Source: BULLS WILL BE BULLS
jodypaynesays on BULLS WILL BE BULLS Judythe Morgan on … Judythe Morgan on …
Today I was setting up my phone for my blog. My son helped me as he was learning as well. His blog is the link below.
My new year starts in September, not January. September is filled with hope. This month is alive with new books to read, new friends to make, and new dreams to dream.
When I lived with my grandmother on the farm near Louisville, KY, September was the beginning of horseshows, antique auctions, and stopping at the side of country roads to buy bushels of apples. She always asked about the farmer’s mama, and if the report was that mama was doing poorly the next time we stopped a jar of apple butter or a fresh apple cake was sent up to the house. That was considered just doing the proper thing. Grandmother was big on doing the proper thing.
Those apples replaced the summer peach cobblers and became pies topped with thick slices of cheddar cheese, and generous lectures on doing the proper thing. When her old fashioned farm kitchen smelled of cloves and cinnamon, I knew it was the beginning of autumn and soon it would be time to put the farm to bed for the winter.
Living on our ranch in South Texas delays the season by a good month, but this morning we were able to drink our morning coffee on the porch. Until now, it was way too hot by seven in the morning, and I admit I’ve turned into a real sissy. Even the tack room is air conditioned. I told my husband it was to keep the humidity from ruining expensive tack. Hey, it’s true. Partially.
People who live on the land live by the change of seasons. Last March, when my husband was asked the time, I heard him reply, “Jody’s been sleeping in the barn for a month. It must be foaling season. That makes it about March or April.”
It’s a good way to live. Who needs watches anyway?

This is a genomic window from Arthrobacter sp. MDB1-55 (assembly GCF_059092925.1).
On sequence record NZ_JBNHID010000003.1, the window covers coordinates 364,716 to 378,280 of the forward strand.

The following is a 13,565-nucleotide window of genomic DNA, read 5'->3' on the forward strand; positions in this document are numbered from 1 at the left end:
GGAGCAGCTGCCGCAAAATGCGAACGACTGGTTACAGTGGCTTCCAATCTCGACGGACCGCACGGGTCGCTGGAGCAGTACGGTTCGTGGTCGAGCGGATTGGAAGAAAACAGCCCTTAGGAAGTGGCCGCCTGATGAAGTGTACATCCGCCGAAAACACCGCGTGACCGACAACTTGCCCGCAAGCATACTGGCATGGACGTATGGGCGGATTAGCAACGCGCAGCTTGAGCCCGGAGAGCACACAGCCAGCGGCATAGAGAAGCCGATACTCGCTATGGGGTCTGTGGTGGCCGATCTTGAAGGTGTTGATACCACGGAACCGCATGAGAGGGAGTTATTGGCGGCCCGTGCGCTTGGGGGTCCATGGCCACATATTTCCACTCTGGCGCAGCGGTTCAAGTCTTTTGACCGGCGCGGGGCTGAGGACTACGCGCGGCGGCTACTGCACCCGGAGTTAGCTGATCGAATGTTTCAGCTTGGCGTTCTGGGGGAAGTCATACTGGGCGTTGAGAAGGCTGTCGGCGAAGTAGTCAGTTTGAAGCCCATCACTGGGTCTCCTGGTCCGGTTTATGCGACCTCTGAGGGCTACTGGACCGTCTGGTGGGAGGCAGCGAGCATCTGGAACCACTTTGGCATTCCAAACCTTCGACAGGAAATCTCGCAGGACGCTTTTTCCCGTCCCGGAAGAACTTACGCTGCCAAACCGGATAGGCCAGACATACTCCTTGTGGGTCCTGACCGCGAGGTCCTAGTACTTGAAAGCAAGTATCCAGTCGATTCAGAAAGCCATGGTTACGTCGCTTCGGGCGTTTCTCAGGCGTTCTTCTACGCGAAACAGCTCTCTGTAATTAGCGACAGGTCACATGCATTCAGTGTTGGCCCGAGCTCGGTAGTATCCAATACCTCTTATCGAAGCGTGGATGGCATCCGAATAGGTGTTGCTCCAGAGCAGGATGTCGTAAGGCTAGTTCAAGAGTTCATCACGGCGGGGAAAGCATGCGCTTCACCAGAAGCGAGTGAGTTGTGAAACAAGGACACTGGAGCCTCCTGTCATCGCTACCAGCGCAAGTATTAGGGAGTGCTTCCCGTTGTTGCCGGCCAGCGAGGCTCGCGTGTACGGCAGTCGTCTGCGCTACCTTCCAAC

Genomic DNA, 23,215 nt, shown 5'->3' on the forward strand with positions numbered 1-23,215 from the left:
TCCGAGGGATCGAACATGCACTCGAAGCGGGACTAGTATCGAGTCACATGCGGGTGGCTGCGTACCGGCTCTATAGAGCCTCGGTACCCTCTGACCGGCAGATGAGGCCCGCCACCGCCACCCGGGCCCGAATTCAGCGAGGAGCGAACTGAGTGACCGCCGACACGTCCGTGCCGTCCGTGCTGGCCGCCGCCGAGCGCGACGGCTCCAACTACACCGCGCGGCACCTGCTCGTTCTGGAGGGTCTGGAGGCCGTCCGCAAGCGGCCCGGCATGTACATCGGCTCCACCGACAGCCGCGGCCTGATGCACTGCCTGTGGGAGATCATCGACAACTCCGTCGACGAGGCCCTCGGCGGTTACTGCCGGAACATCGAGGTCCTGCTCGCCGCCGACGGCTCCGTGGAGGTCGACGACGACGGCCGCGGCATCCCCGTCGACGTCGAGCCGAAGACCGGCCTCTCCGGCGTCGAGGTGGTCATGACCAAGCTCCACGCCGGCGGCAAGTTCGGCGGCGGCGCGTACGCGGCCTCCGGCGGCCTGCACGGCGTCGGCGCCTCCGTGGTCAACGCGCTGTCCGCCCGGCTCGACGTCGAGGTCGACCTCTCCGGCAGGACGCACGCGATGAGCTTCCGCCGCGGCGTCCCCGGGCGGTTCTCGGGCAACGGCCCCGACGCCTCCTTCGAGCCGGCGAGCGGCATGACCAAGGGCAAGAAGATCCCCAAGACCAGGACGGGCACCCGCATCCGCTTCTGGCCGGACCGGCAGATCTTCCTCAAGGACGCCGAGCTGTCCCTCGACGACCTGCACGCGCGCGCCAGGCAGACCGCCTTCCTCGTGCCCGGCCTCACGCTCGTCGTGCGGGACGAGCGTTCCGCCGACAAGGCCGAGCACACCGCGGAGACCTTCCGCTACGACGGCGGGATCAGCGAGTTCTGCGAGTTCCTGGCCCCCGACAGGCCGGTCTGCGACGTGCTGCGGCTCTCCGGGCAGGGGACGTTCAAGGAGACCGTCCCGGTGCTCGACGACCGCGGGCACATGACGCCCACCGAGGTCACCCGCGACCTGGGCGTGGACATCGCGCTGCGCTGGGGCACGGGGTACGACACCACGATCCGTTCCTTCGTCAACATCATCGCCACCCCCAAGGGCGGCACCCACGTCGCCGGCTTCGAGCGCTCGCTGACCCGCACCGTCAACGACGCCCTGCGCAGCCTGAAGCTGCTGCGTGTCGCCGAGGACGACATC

What does September mean to you? Anything special?
I’m just sayin’…
MOVING TO TEXAS?
Are you moving to Texas? A lot of people are. We have jobs down here. Don’t worry. You’ll be welcome. Texans are a friendly bunch. They can’t help it. It’s programed in their genes.
You’ll be looking for a house, right? A couple things to think about here. Never buy a house next door to a neighbor with kudzu. It was a gift from Japan that has gotten completely out of hand. You’ll never be able to go on another vacation not even for a long weekend away from home. That vine will creep over to your garden and suffocate everything in sight. I don’t even let my dog out in the mornings until I see a safe spot for him to do his business.
We pride ourselves on doing everything the easy way. You can buy bait at the same store you get your hair cut and the oil changed on your car, but you don’t want to buy lunch there. Speaking of food, do not. I repeat, do not buy anything to eat from a vending machine. It gets hot fast down here, and a tuna salad sandwich can go bad in an hour. Real bad.
Leaving the Rust Belt for the Bible Belt can be a jolt. First thing you’ll notice is everyone asks you where you go to church, not if you go, but where you go. They’re just being friendly and want you to feel at home. If you don’t claim some strong religious affiliation, beware! You’ll be converted and singing in the choir by next Sunday.
You probably know this already, but I’ll go ahead and mention it anyway. Don’t be making fun of our good ‘ol boys. You might hear us doing just that, but that’s our right, not yours. Besides, that cowboy in the jeans with a snuff can in his back pocket may own a ranch the size of Massachusetts.
Don’t worry if you can’t understand us when we talk. We can’t understand you either.
You’ll get the hang of it, right fast. I did. No, I wasn’t born here, but I got here as fast as I could.
All y’all come on down. You’ll be right welcome!
I’m just sayin’…